Your biological mother had been a top operative in Israeli intelligence. As such, she knew she could never raise children of her own, but wanted to leave a legacy to the world. She was accepted into the program as a donor after testing off the charts in terms of intelligence and abilities. She used her vacation time to come to the U.S. for the donations, and asked only that she never be shown any photographs of her progeny. Perhaps she felt the pull would be too strong or perhaps too distracting in her line of work to know what her children looked like.

The doctor confirmed that she made only two donations, so she has no other offspring besides the two of you. While you might have some distant biological relations in Israel, none of them know you exist, and we have no way of finding them without your real mother's name.'

Alan took off his glasses and rubbed his eyes for a moment. He took a deep breath and tried to compose himself before finishing the letter.

'Don, Charlie... I hope you can find it in your hearts to forgive me for taking the coward's way out. I should have told you this while I was still alive and taken the heat for a lifetime of lies. I just wish I could have been as strong as your mother and kept it to myself...'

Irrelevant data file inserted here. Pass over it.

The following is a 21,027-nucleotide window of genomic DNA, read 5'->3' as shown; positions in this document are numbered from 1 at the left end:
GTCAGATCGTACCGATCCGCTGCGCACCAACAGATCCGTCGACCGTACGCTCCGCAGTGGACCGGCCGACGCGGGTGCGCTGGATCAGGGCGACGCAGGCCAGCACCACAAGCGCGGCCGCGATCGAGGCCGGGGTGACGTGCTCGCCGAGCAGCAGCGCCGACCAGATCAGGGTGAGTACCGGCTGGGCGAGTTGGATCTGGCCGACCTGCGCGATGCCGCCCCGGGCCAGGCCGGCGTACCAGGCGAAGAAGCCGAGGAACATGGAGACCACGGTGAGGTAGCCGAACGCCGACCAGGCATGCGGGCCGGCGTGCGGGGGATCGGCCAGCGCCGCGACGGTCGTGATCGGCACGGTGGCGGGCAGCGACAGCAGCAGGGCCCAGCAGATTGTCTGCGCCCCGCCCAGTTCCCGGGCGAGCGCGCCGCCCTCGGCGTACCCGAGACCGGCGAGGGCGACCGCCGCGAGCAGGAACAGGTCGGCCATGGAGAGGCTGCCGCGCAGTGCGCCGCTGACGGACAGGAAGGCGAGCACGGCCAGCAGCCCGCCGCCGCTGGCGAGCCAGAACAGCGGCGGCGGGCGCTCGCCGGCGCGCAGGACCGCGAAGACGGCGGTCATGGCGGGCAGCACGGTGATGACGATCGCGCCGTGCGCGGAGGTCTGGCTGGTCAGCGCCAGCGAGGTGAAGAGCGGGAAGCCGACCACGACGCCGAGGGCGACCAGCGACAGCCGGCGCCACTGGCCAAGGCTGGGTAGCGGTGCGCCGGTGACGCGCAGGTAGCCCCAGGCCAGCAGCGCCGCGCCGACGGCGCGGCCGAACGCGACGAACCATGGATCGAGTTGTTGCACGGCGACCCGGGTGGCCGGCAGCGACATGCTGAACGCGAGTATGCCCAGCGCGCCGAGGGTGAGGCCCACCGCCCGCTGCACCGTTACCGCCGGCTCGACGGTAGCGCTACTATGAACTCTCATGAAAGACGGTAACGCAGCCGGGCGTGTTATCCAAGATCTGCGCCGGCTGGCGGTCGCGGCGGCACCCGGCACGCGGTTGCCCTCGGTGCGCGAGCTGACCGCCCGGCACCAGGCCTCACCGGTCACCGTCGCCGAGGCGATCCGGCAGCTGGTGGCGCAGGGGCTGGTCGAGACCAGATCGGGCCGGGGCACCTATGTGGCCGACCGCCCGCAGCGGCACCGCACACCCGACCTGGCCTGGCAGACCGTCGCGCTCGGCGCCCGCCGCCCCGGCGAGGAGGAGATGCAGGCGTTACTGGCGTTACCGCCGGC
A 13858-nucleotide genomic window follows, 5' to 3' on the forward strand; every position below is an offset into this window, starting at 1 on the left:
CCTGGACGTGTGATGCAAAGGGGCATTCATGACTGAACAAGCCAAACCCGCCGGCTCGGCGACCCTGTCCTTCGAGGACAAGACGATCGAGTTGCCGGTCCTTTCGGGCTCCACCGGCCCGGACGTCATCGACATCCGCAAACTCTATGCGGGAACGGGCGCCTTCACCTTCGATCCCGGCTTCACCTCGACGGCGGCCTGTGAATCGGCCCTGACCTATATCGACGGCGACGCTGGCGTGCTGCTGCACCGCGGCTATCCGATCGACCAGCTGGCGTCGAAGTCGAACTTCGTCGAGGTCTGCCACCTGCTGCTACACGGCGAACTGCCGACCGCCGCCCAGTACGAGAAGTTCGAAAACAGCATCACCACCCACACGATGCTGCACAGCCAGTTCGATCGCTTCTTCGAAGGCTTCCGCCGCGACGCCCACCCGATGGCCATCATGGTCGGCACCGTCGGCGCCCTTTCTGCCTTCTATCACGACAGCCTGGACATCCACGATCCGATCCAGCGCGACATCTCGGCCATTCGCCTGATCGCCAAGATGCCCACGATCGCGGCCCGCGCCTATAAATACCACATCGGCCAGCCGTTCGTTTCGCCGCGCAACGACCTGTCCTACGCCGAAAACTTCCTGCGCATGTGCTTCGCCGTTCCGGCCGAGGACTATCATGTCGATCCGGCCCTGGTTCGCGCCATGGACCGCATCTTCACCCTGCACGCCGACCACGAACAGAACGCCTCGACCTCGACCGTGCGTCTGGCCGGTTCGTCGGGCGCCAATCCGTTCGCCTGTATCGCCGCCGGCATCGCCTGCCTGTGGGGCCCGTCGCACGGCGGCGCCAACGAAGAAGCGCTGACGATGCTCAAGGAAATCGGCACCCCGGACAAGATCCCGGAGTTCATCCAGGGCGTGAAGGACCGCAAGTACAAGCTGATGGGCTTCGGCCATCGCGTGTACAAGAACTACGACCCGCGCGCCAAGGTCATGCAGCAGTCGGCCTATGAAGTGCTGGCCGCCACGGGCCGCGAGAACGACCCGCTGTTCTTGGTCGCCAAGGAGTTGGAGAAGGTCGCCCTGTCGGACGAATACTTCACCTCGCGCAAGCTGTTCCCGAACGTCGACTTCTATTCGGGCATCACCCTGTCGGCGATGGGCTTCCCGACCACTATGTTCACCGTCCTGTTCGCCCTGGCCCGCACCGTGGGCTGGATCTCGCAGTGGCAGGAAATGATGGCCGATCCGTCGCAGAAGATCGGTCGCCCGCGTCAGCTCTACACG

Alan got up abruptly from his desk, pacing anxiously, his expression pained.

"Why did you have to leave me, Margaret? I was so much stronger when you were with me!"

Alan sat down on his office couch and buried his head in his hands.

"I want to be strong for you," he said quietly. "I've tried so hard..."

Tears welled up in his eyes as he struggled with his grief, but he managed to pull himself together before any could fall. He stood and straightened himself up. "You put your faith in me. I made a promise. I can't let you down."

Alan walked back to the desk and stacked all the handwritten sheets in one pile.

"You never wanted them to know. They're your boys and no one else's..."

Alan choked back his emotions and picked up the sheaf of papers.

He watched the shredder turn his words into tiny fluttering white diamonds.

"I can keep my word," Alan whispered. "I know I can."


Alan Eppes got to leave a legacy to the world in his two sons.

Margaret Eppes did as well.

Her contribution was just different from what her sons believed it to be.

Keylaneverbelonged on January 8th, 2006 05:02 pm (UTC)
I got goosebumbs. /sighs/ great job. loved it.
Emma DeMarais: BlueEyeemmademarais on January 8th, 2006 11:17 pm (UTC)
Thank you... I'm glad you liked it...
fredbassettfredbassett on November 2nd, 2007 09:52 pm (UTC)
WOW, just wow.
Emma DeMarais: BlueEyeemmademarais on November 3rd, 2007 12:42 am (UTC)
Thanks. I had a good time coming up with these secrets.